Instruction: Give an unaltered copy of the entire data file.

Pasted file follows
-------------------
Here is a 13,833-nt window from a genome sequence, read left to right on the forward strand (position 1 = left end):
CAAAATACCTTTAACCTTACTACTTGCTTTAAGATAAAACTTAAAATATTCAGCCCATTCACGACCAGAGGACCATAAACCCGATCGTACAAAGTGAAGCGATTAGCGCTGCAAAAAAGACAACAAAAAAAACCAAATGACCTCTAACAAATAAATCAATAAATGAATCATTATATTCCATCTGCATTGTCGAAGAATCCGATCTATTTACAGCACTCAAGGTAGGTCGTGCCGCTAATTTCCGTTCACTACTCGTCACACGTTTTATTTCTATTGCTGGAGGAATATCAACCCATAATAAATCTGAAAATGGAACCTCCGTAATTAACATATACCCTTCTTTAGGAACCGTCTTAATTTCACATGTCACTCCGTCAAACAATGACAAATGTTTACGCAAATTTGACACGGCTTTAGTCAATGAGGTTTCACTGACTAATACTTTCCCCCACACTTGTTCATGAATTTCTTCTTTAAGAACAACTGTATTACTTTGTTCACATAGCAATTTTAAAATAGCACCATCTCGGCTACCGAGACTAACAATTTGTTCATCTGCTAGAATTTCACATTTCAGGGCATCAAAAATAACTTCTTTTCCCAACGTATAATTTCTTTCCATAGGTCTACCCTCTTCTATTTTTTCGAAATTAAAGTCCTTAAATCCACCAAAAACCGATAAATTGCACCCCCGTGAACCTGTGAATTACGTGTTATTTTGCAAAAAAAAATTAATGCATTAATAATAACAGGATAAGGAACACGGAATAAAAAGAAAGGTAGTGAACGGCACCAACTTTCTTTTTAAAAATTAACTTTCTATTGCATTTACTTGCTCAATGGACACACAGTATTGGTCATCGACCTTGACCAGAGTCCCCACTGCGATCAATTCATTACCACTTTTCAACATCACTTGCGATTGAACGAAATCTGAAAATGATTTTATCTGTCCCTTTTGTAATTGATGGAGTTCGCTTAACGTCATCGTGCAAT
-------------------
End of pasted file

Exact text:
Here is a 13,833-nt window from a genome sequence, read left to right on the forward strand (position 1 = left end):
CAAAATACCTTTAACCTTACTACTTGCTTTAAGATAAAACTTAAAATATTCAGCCCATTCACGACCAGAGGACCATAAACCCGATCGTACAAAGTGAAGCGATTAGCGCTGCAAAAAAGACAACAAAAAAAACCAAATGACCTCTAACAAATAAATCAATAAATGAATCATTATATTCCATCTGCATTGTCGAAGAATCCGATCTATTTACAGCACTCAAGGTAGGTCGTGCCGCTAATTTCCGTTCACTACTCGTCACACGTTTTATTTCTATTGCTGGAGGAATATCAACCCATAATAAATCTGAAAATGGAACCTCCGTAATTAACATATACCCTTCTTTAGGAACCGTCTTAATTTCACATGTCACTCCGTCAAACAATGACAAATGTTTACGCAAATTTGACACGGCTTTAGTCAATGAGGTTTCACTGACTAATACTTTCCCCCACACTTGTTCATGAATTTCTTCTTTAAGAACAACTGTATTACTTTGTTCACATAGCAATTTTAAAATAGCACCATCTCGGCTACCGAGACTAACAATTTGTTCATCTGCTAGAATTTCACATTTCAGGGCATCAAAAATAACTTCTTTTCCCAACGTATAATTTCTTTCCATAGGTCTACCCTCTTCTATTTTTTCGAAATTAAAGTCCTTAAATCCACCAAAAACCGATAAATTGCACCCCCGTGAACCTGTGAATTACGTGTTATTTTGCAAAAAAAAATTAATGCATTAATAATAACAGGATAAGGAACACGGAATAAAAAGAAAGGTAGTGAACGGCACCAACTTTCTTTTTAAAAATTAACTTTCTATTGCATTTACTTGCTCAATGGACACACAGTATTGGTCATCGACCTTGACCAGAGTCCCCACTGCGATCAATTCATTACCACTTTTCAACATCACTTGCGATTGAACGAAATCTGAAAATGATTTTATCTGTCCCTTTTGTAATTGATGGAGTTCGCTTAACGTCATCGTGCAAT